By default, removable drives will be mounted with read/write access for you, and no access for anyone else.


and
Quote:

Do NOT run more than one instance of per-user Ivman, even under different user accounts - this will cause race conditions.


Good luck! Let the list know how you fare.
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synss
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PostPosted: Mon Nov 20, 2006 12:52 pm    Post subject: Reply with quote

I am not an ivman-fan (and we are *not* many around here) so I just go the udev+autofs, it is not difficult either.

EDIT: that is the only way I could get my mp3 partition on a second hardrive (laptop user) using lvm2 to automount/unmount easily.
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Last edited by synss on Tue Nov 21, 2006 2:11 am; edited 1 time in total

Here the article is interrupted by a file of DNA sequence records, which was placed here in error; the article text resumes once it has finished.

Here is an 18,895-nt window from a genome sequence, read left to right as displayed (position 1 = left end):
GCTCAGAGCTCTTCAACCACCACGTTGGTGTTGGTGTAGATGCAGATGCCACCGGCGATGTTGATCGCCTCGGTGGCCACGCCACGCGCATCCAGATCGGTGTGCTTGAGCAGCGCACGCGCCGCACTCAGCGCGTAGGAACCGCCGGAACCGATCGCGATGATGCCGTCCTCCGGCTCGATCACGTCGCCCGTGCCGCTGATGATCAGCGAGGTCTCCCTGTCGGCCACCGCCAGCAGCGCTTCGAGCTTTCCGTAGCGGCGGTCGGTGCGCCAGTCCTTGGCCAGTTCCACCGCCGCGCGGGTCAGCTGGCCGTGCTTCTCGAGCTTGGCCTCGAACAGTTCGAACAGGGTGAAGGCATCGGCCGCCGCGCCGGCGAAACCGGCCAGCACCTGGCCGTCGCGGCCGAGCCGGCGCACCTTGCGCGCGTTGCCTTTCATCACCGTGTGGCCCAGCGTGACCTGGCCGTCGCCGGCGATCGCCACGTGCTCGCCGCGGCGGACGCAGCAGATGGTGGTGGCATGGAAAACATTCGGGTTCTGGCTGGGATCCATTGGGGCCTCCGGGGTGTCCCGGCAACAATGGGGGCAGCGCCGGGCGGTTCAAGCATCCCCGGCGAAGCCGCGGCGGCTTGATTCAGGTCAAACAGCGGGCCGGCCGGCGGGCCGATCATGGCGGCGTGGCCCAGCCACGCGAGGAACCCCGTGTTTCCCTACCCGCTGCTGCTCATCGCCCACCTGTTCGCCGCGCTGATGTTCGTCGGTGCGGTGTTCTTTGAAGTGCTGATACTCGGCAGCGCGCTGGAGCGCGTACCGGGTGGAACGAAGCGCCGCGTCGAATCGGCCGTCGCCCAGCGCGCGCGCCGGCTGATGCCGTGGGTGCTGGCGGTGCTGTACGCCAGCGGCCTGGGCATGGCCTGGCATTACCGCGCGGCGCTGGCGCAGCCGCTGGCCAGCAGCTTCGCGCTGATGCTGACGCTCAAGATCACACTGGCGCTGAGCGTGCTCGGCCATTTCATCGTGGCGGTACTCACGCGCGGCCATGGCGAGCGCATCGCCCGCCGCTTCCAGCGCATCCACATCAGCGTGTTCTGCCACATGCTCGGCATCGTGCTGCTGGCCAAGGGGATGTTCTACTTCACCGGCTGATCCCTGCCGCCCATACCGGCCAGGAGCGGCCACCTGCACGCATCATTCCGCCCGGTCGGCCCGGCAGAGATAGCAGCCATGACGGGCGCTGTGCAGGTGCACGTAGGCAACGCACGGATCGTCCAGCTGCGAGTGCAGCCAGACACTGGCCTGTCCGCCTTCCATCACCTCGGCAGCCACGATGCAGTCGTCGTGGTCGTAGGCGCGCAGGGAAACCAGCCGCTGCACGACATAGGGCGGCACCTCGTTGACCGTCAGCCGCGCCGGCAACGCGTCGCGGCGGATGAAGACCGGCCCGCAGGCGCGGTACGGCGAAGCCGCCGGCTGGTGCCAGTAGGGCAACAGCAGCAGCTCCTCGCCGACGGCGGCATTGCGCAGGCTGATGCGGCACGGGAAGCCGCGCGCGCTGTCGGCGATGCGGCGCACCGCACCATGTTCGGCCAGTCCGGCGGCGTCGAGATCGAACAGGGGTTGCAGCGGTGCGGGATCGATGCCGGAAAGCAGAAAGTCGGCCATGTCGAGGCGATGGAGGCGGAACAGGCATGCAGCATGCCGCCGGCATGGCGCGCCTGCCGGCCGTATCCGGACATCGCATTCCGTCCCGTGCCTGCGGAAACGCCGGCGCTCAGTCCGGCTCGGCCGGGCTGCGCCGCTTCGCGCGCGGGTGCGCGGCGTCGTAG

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batistuta
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PostPosted: Mon Nov 20, 2006 2:35 pm    Post subject: Reply with quote

if you use KDE, the combination hal/dbus/pmount is as simple as it can get: you put a CD, ipod, usb stick, whatever, you it mounts it and you get the icon on your screen. What I really like about pmount that I don't like about ivman, is that the later one creates entries in your fstab (or used to at least). I don't like anyone automatically messing up with my fstab. :roll:
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afabco
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PostPosted: Mon Nov 20, 2006 4:30 pm    Post subject: Reply with quote

But...a lot of folks -don't- use kde. Or gnome. A lot of us Old Guys <tm> are perfectly happy using console. Call me a console curmudgeon, but it's easier to just 'cd' instead of having to shuffle windows and boxes and screens around to find some icon somewhere.